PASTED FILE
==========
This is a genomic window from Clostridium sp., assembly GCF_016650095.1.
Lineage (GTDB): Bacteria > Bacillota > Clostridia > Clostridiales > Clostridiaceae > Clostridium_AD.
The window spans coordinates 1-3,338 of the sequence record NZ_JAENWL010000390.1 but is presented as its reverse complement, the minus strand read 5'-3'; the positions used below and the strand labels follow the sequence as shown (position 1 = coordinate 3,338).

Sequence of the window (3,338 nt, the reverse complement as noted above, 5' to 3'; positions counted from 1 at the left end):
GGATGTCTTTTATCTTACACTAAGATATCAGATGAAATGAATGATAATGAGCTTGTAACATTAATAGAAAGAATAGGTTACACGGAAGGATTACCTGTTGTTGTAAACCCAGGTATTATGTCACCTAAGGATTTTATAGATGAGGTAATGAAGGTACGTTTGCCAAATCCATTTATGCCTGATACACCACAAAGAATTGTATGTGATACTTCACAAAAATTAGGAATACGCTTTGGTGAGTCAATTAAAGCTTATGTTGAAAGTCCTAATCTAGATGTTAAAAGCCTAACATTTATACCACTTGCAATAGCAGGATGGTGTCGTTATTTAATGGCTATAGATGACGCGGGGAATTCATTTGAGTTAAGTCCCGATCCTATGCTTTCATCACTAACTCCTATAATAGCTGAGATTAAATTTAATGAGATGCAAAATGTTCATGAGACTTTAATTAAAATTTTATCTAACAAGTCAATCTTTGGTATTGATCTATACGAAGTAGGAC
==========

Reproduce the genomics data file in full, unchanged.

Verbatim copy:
This is a genomic window from Clostridium sp., assembly GCF_016650095.1.
Lineage (GTDB): Bacteria > Bacillota > Clostridia > Clostridiales > Clostridiaceae > Clostridium_AD.
The window spans coordinates 1-3,338 of the sequence record NZ_JAENWL010000390.1 but is presented as its reverse complement, the minus strand read 5'-3'; the positions used below and the strand labels follow the sequence as shown (position 1 = coordinate 3,338).

Sequence of the window (3,338 nt, the reverse complement as noted above, 5' to 3'; positions counted from 1 at the left end):
GGATGTCTTTTATCTTACACTAAGATATCAGATGAAATGAATGATAATGAGCTTGTAACATTAATAGAAAGAATAGGTTACACGGAAGGATTACCTGTTGTTGTAAACCCAGGTATTATGTCACCTAAGGATTTTATAGATGAGGTAATGAAGGTACGTTTGCCAAATCCATTTATGCCTGATACACCACAAAGAATTGTATGTGATACTTCACAAAAATTAGGAATACGCTTTGGTGAGTCAATTAAAGCTTATGTTGAAAGTCCTAATCTAGATGTTAAAAGCCTAACATTTATACCACTTGCAATAGCAGGATGGTGTCGTTATTTAATGGCTATAGATGACGCGGGGAATTCATTTGAGTTAAGTCCCGATCCTATGCTTTCATCACTAACTCCTATAATAGCTGAGATTAAATTTAATGAGATGCAAAATGTTCATGAGACTTTAATTAAAATTTTATCTAACAAGTCAATCTTTGGTATTGATCTATACGAAGTAGGAC